WASHINGTON—President Obama, once again, used euphemistic language and verbal gymnastics to characterize the murder of 1.5 million Armenians in his annual April 24th remembrance day statement, breaking his pledge as Senator and Presidential candidate to properly recognize the Armenian Genocide as President.
“President Obama today completed his surrender to Turkey, shamefully outsourcing U.S. human rights policy to a foreign state, and tightening Ankara’s gag on American recognition of the Armenian Genocide,” said ANCA Chairman Ken Hachikian. “The President’s capitulation to Turkey – on this, the last April 24th of his term – represents the very opposite of the principled and honest change he promised to Armenian Americans and to all the citizens of our nation. President Obama’s pledge to recognize the Armenian Genocide stands today as a stark lie, a painful promise etched on the hearts of all who had hoped and worked for change, but who, today, have been betrayed by a politician who failed to live up to his own words.”
The complete text of President Obama’s statement is below.
Obama’s Pledge to Recognize the Armenian Genocide:
As Senator and presidential candidate, President Obama consistently and repeatedly urged former President Bush to properly characterize the Armenian Genocide, and pledged, as President, to recognize that crime. In a January, 2008, statement, then Senator Obama clearly stated, “as President, I will recognize the Armenian Genocide.”
International Affirmation of the Armenian Genocide:
More than 20 countries and 42 U.S. states and have properly recognized the Armenian Genocide, the listing of which follows.
Countries: Argentina, Belgium, Bulgaria, Canada, Chile, Cyprus, France, Greece, Italy, Lebanon, Lithuania, Netherlands, Poland, Russia, Slovakia, Sweden, Switzerland, Uruguay, The Vatican and Venezuela. Other International Affirmation includes the European Parliament and the UN Subcommission on the Prevention of Discrimination and Protection of Minorities.
U.S. States: Alaska, Arizona, Arkansas, California, Colorado, Connecticut, Delaware, Florida, Georgia, Hawaii, Kansas, Kentucky, Idaho, Illinois, Louisiana, Maine, Maryland, Massachusetts, Michigan, Minnesota, Missouri, Montana, Nebraska, Nevada, New Hampshire, New Jersey, New Mexico, New York, North Carolina, North Dakota, Ohio, Oklahoma, Oregon, Pennsylvania, Rhode Island, South Carolina, Tennessee, Utah, Vermont, Virginia, Washington, Wisconsin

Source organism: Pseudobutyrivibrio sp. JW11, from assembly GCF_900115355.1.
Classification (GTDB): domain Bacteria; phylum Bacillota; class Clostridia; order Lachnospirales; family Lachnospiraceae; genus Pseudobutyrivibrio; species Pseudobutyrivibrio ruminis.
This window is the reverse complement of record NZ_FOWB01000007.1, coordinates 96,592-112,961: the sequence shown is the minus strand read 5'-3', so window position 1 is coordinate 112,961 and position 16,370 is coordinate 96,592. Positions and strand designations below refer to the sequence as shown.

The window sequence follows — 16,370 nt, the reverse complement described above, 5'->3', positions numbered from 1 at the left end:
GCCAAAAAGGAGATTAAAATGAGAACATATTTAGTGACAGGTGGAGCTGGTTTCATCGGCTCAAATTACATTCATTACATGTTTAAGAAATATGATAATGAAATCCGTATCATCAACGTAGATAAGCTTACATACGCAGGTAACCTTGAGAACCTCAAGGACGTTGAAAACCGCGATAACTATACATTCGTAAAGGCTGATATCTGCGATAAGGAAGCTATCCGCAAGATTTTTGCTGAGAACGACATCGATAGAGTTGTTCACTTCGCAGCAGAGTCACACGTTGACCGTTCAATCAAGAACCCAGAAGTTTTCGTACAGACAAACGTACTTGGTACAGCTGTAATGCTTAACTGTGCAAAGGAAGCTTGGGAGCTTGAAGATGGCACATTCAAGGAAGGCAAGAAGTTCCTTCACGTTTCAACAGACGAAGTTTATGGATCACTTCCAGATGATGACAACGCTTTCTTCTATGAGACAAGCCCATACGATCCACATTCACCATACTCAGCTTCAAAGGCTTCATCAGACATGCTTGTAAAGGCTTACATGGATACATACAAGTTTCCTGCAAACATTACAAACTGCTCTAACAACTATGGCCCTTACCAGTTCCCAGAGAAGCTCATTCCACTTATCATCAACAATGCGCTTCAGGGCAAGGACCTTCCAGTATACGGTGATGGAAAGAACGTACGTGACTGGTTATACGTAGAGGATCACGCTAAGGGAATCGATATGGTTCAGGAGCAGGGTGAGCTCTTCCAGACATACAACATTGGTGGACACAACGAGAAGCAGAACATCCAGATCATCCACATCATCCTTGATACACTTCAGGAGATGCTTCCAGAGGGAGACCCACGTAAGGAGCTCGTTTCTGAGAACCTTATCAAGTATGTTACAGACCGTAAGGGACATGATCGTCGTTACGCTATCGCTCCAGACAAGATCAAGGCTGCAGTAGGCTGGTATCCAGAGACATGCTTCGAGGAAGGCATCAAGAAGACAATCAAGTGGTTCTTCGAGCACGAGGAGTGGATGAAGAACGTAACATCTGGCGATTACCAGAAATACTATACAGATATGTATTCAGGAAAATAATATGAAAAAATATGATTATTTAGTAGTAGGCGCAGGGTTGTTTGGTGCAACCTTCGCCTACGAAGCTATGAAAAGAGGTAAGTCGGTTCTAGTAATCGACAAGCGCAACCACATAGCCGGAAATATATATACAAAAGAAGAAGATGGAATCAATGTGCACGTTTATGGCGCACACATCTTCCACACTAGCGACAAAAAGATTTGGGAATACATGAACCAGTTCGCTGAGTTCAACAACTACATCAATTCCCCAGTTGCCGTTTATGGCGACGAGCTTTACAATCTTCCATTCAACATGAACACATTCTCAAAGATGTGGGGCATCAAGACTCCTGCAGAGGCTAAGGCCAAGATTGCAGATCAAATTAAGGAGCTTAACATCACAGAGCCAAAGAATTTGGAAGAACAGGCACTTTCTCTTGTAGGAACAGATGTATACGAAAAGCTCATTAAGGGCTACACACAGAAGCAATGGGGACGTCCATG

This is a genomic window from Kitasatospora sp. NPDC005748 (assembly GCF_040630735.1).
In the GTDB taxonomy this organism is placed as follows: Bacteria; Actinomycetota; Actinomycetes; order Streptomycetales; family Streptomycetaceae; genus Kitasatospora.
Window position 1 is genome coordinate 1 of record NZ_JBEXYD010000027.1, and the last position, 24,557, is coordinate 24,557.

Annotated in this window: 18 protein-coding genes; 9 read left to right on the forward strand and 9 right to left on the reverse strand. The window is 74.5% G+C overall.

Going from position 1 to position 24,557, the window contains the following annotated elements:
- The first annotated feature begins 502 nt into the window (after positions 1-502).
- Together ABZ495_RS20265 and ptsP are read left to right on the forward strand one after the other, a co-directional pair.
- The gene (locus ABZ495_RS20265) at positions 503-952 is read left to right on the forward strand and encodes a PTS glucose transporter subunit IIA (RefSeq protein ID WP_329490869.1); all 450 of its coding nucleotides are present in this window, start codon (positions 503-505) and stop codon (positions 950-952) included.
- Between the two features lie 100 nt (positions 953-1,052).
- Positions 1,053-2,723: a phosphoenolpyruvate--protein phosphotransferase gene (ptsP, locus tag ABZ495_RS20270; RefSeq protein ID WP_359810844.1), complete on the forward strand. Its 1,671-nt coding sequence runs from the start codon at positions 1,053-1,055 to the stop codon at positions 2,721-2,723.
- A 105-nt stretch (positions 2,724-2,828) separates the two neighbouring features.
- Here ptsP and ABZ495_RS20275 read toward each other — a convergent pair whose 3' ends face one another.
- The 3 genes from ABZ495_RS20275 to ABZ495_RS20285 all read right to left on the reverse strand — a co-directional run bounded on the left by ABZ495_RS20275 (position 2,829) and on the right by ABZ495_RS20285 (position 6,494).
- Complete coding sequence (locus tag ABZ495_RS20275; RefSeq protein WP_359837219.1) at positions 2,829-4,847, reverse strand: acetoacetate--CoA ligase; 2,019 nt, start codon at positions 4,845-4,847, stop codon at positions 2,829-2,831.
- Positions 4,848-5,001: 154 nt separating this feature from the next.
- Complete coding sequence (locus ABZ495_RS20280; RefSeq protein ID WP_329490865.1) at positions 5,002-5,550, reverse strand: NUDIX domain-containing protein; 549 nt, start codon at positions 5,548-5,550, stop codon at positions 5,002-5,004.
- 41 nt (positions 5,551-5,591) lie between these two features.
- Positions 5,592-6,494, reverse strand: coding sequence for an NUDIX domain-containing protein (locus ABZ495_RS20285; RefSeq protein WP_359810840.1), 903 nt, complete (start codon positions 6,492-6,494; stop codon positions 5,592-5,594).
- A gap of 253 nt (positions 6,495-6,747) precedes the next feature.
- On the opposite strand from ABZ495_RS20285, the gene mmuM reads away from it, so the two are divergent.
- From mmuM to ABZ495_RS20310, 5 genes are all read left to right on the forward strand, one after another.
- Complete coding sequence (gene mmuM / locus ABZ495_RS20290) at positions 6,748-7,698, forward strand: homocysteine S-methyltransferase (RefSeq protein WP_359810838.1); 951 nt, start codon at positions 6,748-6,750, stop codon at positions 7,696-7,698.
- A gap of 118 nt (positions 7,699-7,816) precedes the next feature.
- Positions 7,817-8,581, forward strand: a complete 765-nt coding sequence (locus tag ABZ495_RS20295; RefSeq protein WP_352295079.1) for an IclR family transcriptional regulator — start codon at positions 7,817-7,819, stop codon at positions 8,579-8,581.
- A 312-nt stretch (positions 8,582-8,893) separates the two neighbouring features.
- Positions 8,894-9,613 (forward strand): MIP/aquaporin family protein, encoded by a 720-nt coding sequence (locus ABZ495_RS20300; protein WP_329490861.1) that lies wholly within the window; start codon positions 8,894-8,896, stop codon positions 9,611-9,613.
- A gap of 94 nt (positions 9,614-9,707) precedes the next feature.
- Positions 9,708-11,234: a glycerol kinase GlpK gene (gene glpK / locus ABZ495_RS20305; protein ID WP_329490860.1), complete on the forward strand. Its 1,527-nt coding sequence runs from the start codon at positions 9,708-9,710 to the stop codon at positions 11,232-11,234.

The U.S. House adopted Armenian Genocide legislation in 1975 and 1984 and included reference to the crime in House adopted amendments in 1996 and 2005. More recently, the House Foreign Affairs Committee has passed Armenian Genocide legislation in 2007 and 2010.
The Republic of Turkey continues its international campaign of Armenian Genocide denial, issuing economic and political threats against countries who properly characterize the crime. Those threats have largely been hollow, with economic trade data showing a marked increase in trade with Turkey after the Genocide has been recognized. More information on the trade data
THE WHITE HOUSE
Office of the Press Secretary
FOR IMMEDIATE RELEASE
April 24, 2012
Statement by the President on Armenian Remembrance Day
Today, we commemorate the Meds Yeghern, one of the worst atrocities of the 20th century. In doing so, we honor the memory of the 1.5 million Armenians who were brutally massacred or marched to their deaths in the waning days of the Ottoman Empire. As we reflect on the unspeakable suffering that took place 97 years ago, we join millions who do the same across the globe and here in America, where it is solemnly commemorated by our states, institutions, communities, and families. Through our words and our deeds, it is our obligation to keep the flame of memory of those who perished burning bright and to ensure that such dark chapters of history are never repeated.
I have consistently stated my own view of what occurred in 1915. My view of that history has not changed. A full, frank, and just acknowledgement of the facts is in all of our interests. Moving forward with the future cannot be done without reckoning with the facts of the past. The United States has done so many times in our own history, and I believe we are stronger for it. Some individuals have already taken this courageous step forward. We applaud those Armenians and Turks who have taken this path, and we hope that many more will choose it, with the support of their governments, as well as mine.
Although the lives that were taken can never be returned, the legacy of the Armenian people is one of triumph. Your faith, courage, and strength have enabled you to survive and prosper, establishing vibrant communities around the world. Undaunted, you have preserved your patrimony, passing it from generation to generation. Armenian-Americans have made manifold contributions to the vibrancy of the United States, as well as critical investments in a democratic, peaceful, and prosperous future for Armenia. The United States is proud of your heritage, and your contributions honor the memory of those who senselessly suffered and died nearly a century ago.
On this solemn day of remembrance, we stand alongside all Armenians in recalling the darkness of the Meds Yeghern and in committing to bringing a brighter future to the people of Armenia.